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Juliet Stevenson

Juliet Anne Virginia Stevenson, (born 30 October 1956) is an English actress of stage and screen. She is known for her role in the film Truly, Madly, Deeply (1991), for which she was nominated for the BAFTA Award for Best Actress in a Leading Role. Her other film appearances include Emma (1996), Bend It Like Beckham (2002), Mona Lisa Smile (2003), Being Julia (2004), and Infamous (2006).

Stevenson has starred in numerous Royal Shakespeare Company and National Theatre productions, including Olivier Award nominated roles in Measure for Measure (1984), Les Liaisons Dangereuses (1986), and Yerma (1987). For her role as Paulina in Death and the Maiden (1991–92), she won the 1992 Olivier Award for Best Actress. Her fifth Olivier nomination was for her work in the 2009 revival of Duet for One. She has also received three nominations for the BAFTA TV Award for Best Actress: for A Doll's House (1992), The Politician's Wife (1995) and Accused (2010). Other stage roles include The Heretic (2011) and Happy Days (2014).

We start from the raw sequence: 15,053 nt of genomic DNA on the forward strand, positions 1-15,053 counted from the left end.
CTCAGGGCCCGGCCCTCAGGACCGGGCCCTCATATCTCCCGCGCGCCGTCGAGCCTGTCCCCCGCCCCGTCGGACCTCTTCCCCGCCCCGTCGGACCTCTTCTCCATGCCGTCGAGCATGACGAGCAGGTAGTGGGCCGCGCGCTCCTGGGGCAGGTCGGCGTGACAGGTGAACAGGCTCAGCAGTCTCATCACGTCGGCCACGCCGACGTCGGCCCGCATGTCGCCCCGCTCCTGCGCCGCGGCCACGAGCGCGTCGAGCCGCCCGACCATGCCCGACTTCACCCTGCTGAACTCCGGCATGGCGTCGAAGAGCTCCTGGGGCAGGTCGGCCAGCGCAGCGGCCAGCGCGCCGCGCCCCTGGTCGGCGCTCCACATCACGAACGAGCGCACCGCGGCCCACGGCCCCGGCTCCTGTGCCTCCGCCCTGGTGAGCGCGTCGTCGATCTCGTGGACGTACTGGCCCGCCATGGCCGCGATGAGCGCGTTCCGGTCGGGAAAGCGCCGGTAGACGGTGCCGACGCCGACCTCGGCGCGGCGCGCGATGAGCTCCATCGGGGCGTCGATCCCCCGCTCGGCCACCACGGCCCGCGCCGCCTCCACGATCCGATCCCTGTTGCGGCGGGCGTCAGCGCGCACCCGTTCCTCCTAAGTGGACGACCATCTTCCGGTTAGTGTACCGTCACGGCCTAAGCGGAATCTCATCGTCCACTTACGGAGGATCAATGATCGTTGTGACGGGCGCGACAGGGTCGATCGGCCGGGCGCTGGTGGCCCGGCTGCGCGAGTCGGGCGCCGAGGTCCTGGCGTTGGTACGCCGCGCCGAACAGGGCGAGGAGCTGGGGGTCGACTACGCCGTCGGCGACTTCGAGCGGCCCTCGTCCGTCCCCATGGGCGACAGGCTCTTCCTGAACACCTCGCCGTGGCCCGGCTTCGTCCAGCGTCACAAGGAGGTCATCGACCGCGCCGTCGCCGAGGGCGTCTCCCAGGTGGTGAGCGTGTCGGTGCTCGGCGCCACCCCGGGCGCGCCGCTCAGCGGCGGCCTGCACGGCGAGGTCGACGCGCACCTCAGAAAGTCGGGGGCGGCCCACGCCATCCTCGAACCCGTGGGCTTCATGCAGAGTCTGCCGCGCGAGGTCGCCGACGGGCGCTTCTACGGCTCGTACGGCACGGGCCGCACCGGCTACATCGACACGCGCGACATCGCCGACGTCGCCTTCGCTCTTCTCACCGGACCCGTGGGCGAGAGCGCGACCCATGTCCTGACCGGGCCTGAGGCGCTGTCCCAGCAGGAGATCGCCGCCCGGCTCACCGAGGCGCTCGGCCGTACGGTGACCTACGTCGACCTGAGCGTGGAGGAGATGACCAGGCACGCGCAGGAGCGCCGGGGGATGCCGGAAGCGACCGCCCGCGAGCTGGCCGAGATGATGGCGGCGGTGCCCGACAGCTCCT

Early life

Stevenson was born in Kelvedon, Essex, England, the daughter of Virginia Ruth (née Marshall), a teacher, and Michael Guy Stevenson, an army officer. Stevenson's father was assigned a new posting every two and a half years. When Stevenson was nine, she attended Berkshire's Hurst Lodge School, and she was later educated at the independent St Catherine's School in Bramley, near Guildford in Surrey, and at the Royal Academy of Dramatic Art (RADA). Stevenson was part of the 'new wave’ of actors to emerge from the Academy. Others included Jonathan Pryce, Bruce Payne, Alan Rickman, Anton Lesser, Kenneth Branagh, Imelda Staunton and Fiona Shaw. This led to a stage career starting in 1978 with the Royal Shakespeare Company.

Career